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Impact of SCOTUS vaccine mandate decision felt in Western New York

The court halted the federal OSHA from enforcing a mandate requiring employees of businesses with more than 100 workers to get vaccinated.

EAST AURORA, N.Y. — The Supreme Court handed down two differing opinions Thursday afternoon involving vaccine mandates issued by the federal government.

The court halted OSHA, the federal Occupational Safety and Health Administration, from enforcing a mandate requiring employees of businesses with more than 100 workers to get vaccinated.

In the court's 6-3 majority opinion, Justice Brett Kavanaugh wrote "under the law as it stands today, that power rests with the States and Congress, not OSHA. In saying this much, we do not impugn the intentions behind the agency's mandate."

Legal analyst Barry Covert told 2 On Your Side that the justices appeared to ask a simple question: Did OSHA have the authority from Congress to impose such a mandate?

"The majority decision held that these requirements, the vaccine mandate, while they may be very beneficial to American society, are not geared primarily toward the place of work of these individuals or are occupational policies. Instead they are broad general policies," Covert said.

The mandate was expected to impact 80 million U.S. workers, but Thursday's stay means that large employers in Western New York will continue not being required to follow it.

The ruling does not prevent businesses from implementing their own vaccine and COVID policies, however, nor does it impact mask requirements like the one currently in place in Erie County.

"This is a great precedent to set and will lay the legal groundwork to say that the federal government doesn't have this power," said Matt Scheiber, a MOOG employee who helped organize an October walkout in opposition to the OSHA mandate.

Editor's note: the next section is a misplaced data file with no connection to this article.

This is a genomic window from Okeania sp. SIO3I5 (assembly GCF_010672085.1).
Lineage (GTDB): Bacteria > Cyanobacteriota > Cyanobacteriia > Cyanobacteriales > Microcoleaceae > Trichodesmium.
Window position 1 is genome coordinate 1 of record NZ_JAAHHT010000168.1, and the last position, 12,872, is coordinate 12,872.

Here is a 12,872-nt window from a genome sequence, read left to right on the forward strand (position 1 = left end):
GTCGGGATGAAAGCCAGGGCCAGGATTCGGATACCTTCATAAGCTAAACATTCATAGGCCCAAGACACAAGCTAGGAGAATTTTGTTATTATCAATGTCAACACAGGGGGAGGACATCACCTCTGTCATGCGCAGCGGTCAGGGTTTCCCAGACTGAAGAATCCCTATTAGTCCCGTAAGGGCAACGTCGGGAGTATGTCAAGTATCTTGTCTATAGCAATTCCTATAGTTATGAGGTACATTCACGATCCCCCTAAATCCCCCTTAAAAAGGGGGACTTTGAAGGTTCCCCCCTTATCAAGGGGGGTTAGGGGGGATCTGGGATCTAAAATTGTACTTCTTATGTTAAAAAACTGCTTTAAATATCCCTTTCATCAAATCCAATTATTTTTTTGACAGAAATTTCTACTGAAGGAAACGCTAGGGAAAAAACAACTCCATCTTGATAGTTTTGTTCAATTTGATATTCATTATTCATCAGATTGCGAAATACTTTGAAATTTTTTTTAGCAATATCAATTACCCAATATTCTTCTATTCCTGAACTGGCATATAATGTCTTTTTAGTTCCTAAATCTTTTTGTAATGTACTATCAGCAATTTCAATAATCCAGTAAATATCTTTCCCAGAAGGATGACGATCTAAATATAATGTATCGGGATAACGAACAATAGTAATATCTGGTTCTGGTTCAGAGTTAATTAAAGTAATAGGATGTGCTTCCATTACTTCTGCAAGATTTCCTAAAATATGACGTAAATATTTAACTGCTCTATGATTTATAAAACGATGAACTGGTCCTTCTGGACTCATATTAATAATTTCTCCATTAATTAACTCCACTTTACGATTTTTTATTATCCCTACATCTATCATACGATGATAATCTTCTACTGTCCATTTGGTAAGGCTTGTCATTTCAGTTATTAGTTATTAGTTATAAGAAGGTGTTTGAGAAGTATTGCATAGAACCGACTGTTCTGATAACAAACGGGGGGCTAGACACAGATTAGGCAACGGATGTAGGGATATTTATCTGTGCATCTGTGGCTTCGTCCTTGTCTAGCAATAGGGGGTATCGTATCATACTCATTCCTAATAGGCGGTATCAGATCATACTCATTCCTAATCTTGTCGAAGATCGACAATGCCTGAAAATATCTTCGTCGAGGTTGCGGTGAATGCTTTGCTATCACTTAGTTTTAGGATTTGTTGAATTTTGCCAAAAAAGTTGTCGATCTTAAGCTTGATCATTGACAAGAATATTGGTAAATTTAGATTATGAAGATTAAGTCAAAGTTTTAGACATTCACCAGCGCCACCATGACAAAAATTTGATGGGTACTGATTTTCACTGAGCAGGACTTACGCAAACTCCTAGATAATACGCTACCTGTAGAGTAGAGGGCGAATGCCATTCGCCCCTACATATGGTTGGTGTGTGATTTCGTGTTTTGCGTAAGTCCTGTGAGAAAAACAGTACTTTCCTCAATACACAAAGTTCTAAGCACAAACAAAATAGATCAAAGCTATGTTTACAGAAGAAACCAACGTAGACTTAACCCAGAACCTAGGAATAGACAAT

Scheiber said he wasn't optimistic after hearing the court's opening testimony last week but said he and other MOOG employees were elated when they heard the result. Federal, state, and local health leaders however have all said that vaccination is the best way to prevent severe illness from COVID-19.

MOOG employees protesting the mandate will have another hurdle to clear, however. As a federal contractor, employees may still be required to follow vaccine requirements included in the federal government's Federal Acquisition Regulations (FAR).

"We're waiting now for the court of appeals ... in the 6th Circuit, and after that, seeing how the courts decide on that case, either we join on and it goes to the Supreme Court, or it gets thrown out, and really then our focus would be making sure that the state doesn't go forward with any of their own mandates," Scheiber added.

The court's second ruling stated that the federal Department of Health and Human Services (HHS) did have the authority to issue its vaccine mandate for health care workers, as long as the facility they work in receives federal funding like Medicare and Medicaid.

Both cases including the one Scheiber mentioned will head back to the 6th Circuit Court of Appeals for further deliberation and a final lower court decision.